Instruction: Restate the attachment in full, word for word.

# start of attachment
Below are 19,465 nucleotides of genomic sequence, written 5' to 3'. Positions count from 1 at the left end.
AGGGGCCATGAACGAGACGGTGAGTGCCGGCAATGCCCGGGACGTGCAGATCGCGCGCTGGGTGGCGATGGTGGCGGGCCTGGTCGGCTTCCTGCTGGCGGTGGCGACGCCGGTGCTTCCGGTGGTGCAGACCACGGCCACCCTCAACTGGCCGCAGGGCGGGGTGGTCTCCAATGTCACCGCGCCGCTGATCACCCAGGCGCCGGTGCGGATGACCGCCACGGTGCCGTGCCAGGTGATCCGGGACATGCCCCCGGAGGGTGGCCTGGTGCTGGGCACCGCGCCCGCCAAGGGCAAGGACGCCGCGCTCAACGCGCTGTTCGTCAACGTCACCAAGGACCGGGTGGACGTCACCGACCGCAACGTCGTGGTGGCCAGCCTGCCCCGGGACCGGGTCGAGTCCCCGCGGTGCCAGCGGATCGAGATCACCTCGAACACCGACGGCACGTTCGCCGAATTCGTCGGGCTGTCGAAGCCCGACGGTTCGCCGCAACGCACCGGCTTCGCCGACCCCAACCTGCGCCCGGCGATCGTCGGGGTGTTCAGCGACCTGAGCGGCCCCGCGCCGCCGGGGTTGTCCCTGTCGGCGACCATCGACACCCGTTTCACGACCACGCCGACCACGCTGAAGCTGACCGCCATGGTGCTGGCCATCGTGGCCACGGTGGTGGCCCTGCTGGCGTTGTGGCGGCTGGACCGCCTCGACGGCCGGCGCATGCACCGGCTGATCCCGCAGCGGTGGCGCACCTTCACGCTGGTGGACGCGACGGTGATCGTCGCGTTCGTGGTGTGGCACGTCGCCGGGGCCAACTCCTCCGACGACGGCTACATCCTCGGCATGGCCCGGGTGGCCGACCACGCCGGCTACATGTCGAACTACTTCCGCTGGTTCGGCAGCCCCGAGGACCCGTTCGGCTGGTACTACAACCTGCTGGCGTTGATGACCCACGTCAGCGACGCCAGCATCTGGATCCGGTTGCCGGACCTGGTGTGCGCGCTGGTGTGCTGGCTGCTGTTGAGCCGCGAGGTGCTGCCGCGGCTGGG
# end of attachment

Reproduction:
Below are 19,465 nucleotides of genomic sequence, written 5' to 3'. Positions count from 1 at the left end.
AGGGGCCATGAACGAGACGGTGAGTGCCGGCAATGCCCGGGACGTGCAGATCGCGCGCTGGGTGGCGATGGTGGCGGGCCTGGTCGGCTTCCTGCTGGCGGTGGCGACGCCGGTGCTTCCGGTGGTGCAGACCACGGCCACCCTCAACTGGCCGCAGGGCGGGGTGGTCTCCAATGTCACCGCGCCGCTGATCACCCAGGCGCCGGTGCGGATGACCGCCACGGTGCCGTGCCAGGTGATCCGGGACATGCCCCCGGAGGGTGGCCTGGTGCTGGGCACCGCGCCCGCCAAGGGCAAGGACGCCGCGCTCAACGCGCTGTTCGTCAACGTCACCAAGGACCGGGTGGACGTCACCGACCGCAACGTCGTGGTGGCCAGCCTGCCCCGGGACCGGGTCGAGTCCCCGCGGTGCCAGCGGATCGAGATCACCTCGAACACCGACGGCACGTTCGCCGAATTCGTCGGGCTGTCGAAGCCCGACGGTTCGCCGCAACGCACCGGCTTCGCCGACCCCAACCTGCGCCCGGCGATCGTCGGGGTGTTCAGCGACCTGAGCGGCCCCGCGCCGCCGGGGTTGTCCCTGTCGGCGACCATCGACACCCGTTTCACGACCACGCCGACCACGCTGAAGCTGACCGCCATGGTGCTGGCCATCGTGGCCACGGTGGTGGCCCTGCTGGCGTTGTGGCGGCTGGACCGCCTCGACGGCCGGCGCATGCACCGGCTGATCCCGCAGCGGTGGCGCACCTTCACGCTGGTGGACGCGACGGTGATCGTCGCGTTCGTGGTGTGGCACGTCGCCGGGGCCAACTCCTCCGACGACGGCTACATCCTCGGCATGGCCCGGGTGGCCGACCACGCCGGCTACATGTCGAACTACTTCCGCTGGTTCGGCAGCCCCGAGGACCCGTTCGGCTGGTACTACAACCTGCTGGCGTTGATGACCCACGTCAGCGACGCCAGCATCTGGATCCGGTTGCCGGACCTGGTGTGCGCGCTGGTGTGCTGGCTGCTGTTGAGCCGCGAGGTGCTGCCGCGGCTGGG